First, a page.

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The CMO’s bulletin (as seen in the Mail on Sunday and OK!)


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Thursday, 4 February 2016

The CMO’s bulletin (as seen in the Mail on Sunday and OK!)

Welcome to another bulletin from chief medical officer Professor Dame Sally Davies, who invited us into her lovely home for a personal update.

Public health risks of Milk Tray

I deplore the arrival this week of a new Milk Tray Man. This supposedly amusing figure is a major public health menace, who promotes products that lead to diabetes, obesity and tooth decay. A small box of Milk Tray costs about £3 but the cost to the NHS of treating conditions directly linked to Milk Tray is around £10 billion a week.

Don’t get me wrong, I like a chocolate as much as the next CMO. I had a small one with a cup of decaffeinated espresso the Christmas before last, but I didn’t inhale!

The next glass could be your last

I’d like to congratulate those of you who have just completed Dry January. Giving your liver a short break can only be a good thing. It’s a pity you don’t have the strength of character to keep it up. Far be it from me to point out that the build-up of fatty tissue will lead eventually to the onset of cirrhosis and a lingering, painful death.  

I rarely drink, of course, but when I have friends round I like to joke that every glass of alcohol you consume takes you a step closer to cancer. They know me well enough to appreciate that this is just my way of having fun!

My friends all have jolly important jobs and know the value of a good night’s sleep, which is why they don’t usually stay for more than half a glass of sherry before heading off for an early night.

Can too much PR damage your health?

The short answer is no! Most of the evidence shows that publicity is basically harmless. I myself am always gracious enough to grant interviews, where I am able to share important public health messages, let ordinary people get a glimpse of my tastefully furnished London home, and show that I have a real sense of fun.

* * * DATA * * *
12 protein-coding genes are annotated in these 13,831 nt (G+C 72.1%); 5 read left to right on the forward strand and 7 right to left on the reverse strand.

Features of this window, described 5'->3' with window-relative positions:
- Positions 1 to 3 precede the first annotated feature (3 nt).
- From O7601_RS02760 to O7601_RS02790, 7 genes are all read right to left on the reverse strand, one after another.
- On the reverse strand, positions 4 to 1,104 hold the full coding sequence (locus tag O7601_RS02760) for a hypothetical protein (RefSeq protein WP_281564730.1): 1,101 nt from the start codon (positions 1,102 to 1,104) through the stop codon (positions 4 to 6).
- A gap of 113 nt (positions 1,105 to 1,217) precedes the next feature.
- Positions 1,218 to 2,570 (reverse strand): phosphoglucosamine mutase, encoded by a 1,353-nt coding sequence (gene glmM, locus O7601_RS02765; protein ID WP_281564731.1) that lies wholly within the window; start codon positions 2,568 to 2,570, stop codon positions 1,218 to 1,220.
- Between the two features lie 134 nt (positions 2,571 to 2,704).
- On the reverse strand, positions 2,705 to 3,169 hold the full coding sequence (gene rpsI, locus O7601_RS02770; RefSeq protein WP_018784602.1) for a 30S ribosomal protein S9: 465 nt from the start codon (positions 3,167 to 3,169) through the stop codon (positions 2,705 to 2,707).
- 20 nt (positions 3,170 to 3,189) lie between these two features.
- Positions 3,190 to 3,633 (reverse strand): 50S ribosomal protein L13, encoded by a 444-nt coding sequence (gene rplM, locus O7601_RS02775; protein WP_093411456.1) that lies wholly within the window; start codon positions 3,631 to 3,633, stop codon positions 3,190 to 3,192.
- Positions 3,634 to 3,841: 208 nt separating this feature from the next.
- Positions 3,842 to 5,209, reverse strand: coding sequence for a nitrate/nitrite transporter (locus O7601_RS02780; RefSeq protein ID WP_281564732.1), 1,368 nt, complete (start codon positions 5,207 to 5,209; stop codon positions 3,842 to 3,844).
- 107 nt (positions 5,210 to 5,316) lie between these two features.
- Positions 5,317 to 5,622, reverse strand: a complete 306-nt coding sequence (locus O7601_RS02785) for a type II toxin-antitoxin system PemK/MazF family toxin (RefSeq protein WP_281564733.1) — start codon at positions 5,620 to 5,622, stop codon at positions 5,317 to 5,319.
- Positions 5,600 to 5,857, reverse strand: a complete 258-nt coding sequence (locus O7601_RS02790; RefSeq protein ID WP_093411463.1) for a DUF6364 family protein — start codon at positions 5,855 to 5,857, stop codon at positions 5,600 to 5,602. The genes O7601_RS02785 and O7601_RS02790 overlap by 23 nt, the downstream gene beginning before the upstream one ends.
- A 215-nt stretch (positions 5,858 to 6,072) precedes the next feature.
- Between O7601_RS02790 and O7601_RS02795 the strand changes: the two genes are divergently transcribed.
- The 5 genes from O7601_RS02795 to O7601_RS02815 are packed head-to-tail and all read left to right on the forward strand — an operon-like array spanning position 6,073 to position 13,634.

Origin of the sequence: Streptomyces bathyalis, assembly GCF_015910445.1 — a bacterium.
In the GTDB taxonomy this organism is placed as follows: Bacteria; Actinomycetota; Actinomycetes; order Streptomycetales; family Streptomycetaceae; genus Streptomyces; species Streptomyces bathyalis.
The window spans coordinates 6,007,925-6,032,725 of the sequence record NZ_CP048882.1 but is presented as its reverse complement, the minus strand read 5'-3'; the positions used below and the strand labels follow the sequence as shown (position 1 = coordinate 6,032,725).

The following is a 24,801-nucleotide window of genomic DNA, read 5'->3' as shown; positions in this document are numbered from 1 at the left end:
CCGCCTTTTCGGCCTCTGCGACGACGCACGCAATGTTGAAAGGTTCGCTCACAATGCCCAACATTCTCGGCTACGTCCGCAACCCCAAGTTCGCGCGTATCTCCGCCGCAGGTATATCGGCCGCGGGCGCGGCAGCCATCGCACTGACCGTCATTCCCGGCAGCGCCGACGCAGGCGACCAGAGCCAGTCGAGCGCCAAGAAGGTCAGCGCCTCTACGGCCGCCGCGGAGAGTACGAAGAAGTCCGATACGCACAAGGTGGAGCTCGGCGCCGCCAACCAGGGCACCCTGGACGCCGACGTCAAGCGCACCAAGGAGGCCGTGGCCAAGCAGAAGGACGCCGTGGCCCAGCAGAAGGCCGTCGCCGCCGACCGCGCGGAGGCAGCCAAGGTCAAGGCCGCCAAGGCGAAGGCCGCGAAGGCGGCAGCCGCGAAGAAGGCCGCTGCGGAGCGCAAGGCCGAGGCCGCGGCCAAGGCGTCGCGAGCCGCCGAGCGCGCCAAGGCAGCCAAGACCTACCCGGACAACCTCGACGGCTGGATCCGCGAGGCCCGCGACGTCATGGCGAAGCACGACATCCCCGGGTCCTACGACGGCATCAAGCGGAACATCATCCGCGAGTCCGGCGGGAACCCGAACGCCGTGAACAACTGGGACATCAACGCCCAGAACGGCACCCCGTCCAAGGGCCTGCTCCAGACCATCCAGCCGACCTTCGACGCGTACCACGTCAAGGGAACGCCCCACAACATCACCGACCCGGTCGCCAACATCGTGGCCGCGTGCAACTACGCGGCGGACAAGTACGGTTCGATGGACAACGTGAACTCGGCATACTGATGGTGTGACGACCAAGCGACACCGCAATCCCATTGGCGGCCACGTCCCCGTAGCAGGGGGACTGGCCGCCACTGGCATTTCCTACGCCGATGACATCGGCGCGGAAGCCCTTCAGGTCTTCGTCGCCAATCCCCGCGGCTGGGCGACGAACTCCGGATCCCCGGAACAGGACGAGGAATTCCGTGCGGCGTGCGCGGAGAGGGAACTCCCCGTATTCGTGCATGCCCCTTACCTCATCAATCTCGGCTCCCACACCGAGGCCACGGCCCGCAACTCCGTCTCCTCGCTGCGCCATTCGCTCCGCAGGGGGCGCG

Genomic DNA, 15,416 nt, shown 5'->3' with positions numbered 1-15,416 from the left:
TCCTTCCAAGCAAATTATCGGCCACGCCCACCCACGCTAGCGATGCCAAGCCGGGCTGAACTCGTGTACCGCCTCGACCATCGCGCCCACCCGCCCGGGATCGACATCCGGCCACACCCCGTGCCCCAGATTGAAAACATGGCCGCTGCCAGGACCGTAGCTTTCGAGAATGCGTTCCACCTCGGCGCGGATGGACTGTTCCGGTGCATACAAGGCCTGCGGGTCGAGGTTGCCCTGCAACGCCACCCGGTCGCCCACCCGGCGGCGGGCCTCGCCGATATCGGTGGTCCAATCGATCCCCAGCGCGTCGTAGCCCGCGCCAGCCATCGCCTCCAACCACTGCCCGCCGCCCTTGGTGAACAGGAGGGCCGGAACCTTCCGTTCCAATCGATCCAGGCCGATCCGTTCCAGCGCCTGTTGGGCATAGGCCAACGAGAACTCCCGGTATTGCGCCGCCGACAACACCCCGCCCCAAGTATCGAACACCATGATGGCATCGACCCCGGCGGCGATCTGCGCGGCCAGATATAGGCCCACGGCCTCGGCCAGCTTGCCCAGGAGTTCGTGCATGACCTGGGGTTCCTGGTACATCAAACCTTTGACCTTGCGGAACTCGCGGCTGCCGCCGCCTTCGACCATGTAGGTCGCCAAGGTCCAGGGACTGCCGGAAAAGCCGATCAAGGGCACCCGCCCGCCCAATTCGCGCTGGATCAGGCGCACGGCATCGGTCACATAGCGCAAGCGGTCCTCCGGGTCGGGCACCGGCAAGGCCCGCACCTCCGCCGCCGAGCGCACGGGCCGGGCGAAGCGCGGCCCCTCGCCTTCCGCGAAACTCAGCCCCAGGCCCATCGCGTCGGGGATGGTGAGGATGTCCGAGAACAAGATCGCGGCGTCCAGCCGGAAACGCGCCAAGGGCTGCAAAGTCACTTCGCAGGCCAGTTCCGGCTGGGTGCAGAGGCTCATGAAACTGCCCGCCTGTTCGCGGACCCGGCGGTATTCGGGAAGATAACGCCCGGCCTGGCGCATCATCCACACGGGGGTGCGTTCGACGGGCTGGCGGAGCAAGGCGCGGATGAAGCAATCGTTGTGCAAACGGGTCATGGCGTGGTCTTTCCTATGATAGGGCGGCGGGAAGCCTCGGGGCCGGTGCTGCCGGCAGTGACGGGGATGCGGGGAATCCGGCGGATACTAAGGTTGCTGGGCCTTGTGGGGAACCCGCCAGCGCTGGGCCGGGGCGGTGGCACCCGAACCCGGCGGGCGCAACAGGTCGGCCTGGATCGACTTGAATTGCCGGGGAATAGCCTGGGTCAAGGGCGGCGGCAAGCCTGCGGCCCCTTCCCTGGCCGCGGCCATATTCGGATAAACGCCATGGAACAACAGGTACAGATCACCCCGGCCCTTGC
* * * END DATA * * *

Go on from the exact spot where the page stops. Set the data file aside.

Just to put your minds at rest, for those of you who are not CMOs, the risks of appearing in the Sunday supplements or going on the radio to talk about antibiotics are practically non-existent.

Minimum safe limits

I am often asked if there is a minimum safe limit for health guidance. I have conducted an extensive review of the evidence, and I’m pleased to report that you can consume as much you like.

That may come as a surprise to those who think the job of the CMO is to stop people from having fun. 

But then most people don’t see me “off-duty”, curled up on the sofa with a mint tea and a copy of the latest mortality data.

Everyone who has met me envies my “rock and roll” lifestyle and says that I certainly know how to let my hair down. We usually have a jolly good laugh about it.

As told to NHS Networks


Anonymous says:
Feb 04, 2016 11:14 PM

CMO should know that PR means something quite different from "publicity".....in medical circles!!

Julian Patterson
Julian Patterson says:
Feb 05, 2016 12:39 AM

I'm sure she does. And I learnt this the hard way during a media training course with GPs where I put up a slide proposing that they should "PR your press". Cue sniggering at the back.